• Aggers spoke sense on 5 Live……Strauss speaking to other members of the team would have been to gauge their thoughts & not, as many posited, to sound them out about taking the captaincy. Understandable and sensible even though some have used it as a (yet another)stick with which to beat Strauss. I have to confess to not understanding the spite aimed at Strauss – then again I remember when he was appointed and some bloke or other said he knew Strauss and England had been given permission to lose the 2015 Ashes…. and some, oddly, believing him….
    I think Joe’s the right choice and he’s had time to consider before accepting. I’m looking forward to the Test season, albeit it’s a good way off.

    • Well said Pam, but you are a bit of a voice in the wilderness. As for the spite aimed at Strauss, well it is all to do with his part in the demise of a certain Kevin Pietersen. In other words he stood up to KP and his followers and decided that team harmony was more important than a ego driven individual with a God complex. The abuse he has suffered at the hands of the likes of Piers Morgan is near enough actionable. But I would have thought getting abuse from Morgan is a sign that one must be doing the right thing

      • Why does criticism have to mean ‘spite’ William? The whole idea of a cricket forum is to debate the issues and have fun in the process. Disagreeing with decisions, and looking at things from different angles, is what it’s all about.

        Do you watch shows like Have I Got News For You? The whole premise is to poke fun at officialdom and to critique government decisions. Is Ian Hislop just a fly in the ointment who breathes spite because he dares to question the tone and competence of PMs?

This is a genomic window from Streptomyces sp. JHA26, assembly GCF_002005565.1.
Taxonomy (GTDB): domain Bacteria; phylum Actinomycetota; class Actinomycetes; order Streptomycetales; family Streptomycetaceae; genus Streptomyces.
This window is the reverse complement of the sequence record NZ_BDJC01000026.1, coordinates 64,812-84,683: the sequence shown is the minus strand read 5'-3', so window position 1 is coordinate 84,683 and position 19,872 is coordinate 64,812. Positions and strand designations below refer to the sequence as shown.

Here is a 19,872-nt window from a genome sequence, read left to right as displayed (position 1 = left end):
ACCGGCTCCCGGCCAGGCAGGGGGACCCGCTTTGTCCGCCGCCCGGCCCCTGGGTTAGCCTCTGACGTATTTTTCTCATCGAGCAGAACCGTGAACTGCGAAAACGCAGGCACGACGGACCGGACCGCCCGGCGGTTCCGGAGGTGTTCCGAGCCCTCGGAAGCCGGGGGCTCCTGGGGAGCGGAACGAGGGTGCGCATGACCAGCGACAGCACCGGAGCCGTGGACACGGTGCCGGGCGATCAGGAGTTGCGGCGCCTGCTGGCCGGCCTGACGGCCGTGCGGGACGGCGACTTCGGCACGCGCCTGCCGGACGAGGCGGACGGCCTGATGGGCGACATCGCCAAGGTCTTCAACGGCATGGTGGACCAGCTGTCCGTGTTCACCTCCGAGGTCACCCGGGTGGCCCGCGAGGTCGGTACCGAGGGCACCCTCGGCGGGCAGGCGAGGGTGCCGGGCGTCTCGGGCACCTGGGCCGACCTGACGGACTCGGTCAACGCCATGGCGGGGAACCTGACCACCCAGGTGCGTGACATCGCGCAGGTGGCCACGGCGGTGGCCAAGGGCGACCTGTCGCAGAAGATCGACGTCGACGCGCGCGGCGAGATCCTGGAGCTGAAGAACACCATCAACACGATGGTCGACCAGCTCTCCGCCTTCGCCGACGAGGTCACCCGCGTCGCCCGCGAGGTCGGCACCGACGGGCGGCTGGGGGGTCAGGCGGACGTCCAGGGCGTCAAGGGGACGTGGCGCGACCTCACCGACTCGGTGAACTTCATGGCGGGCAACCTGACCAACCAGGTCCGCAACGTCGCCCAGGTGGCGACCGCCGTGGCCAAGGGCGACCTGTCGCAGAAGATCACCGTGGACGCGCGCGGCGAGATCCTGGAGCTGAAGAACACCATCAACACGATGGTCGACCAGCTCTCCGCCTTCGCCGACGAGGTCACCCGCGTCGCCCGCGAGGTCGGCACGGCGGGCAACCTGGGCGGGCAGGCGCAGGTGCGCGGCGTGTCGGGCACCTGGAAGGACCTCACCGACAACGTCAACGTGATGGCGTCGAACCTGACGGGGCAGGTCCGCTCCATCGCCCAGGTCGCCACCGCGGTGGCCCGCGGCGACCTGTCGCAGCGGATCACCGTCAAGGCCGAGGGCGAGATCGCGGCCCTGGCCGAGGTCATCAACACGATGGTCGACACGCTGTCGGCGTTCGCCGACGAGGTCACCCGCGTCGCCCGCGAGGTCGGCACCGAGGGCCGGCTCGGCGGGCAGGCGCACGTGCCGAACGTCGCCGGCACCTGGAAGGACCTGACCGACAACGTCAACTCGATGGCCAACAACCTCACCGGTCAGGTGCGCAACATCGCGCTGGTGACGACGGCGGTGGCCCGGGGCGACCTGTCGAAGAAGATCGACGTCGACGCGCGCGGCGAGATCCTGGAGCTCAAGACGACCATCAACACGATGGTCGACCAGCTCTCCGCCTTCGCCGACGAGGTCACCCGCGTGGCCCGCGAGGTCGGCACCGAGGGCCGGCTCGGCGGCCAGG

Personally I have no issue with Strauss at all. He was a good England captain. I praise him when he doesn’t things I agree with and criticise him when he does things I dislike. However, I reserve the right to make fun of his committee man image and his boring / corporate tone of voice. Doesn’t mean I don’t respect him.

          • Yes I do.

            Your answer that implies you disagree. What, in your opinion, is a cricket forum for? Would you find it interesting if you clicked on TFT and found a menagerie of likeminded people all patting each other on the back and agreeing with each other?

            Having said that, all discourse must be respectful and not of a flippant or smart-arsey nature. Otherwise it will be deleted.

            • I think you will find that most on here tend to agree with James. Plus I have seen several “well said James” opening comments. I even indulged in one myself.

      • Thinking that Strauss is a plonker for going down the ‘management theory’ route in selecting an England captain is not the same as having a wider disregard for him. I thought Strauss was a decent captain and is generally unobjectionable. However, I have seen too many hide behind management theory when faced with big decisions. It also opens them to being accused of inconsistency or hypocrisy when they do the management thing one way and then something different next time. Strauss is not unique. I have seen the same problem with the CEO of one of the worlds biggest companies – of which I was a director for the UK subsidiary.

    • Strauss himself said he hadn’t talked to anyone about the captaincy before the process began. He also said he wanted a thorough process to make sure he got the right man for the job. So therefore (unless one doesn’t take him at this word) this wasn’t a dead cert from the beginning.

      • James, that noise you hear is the sound of a dead horse being beaten. Strauss no matter how you cut it, runs the show now. So for the foreseeable future, it will be his way or the highway. If you doubt that, the ask KP.

        • Well……..not the entire foreseeable future. As I have said before it depends on when he exchanges the creak of leather and swish of willow at Lords for the same sound at the Friday night meetings of the Conservative MPs caucus. I would guess 2020.

By Jack Mendel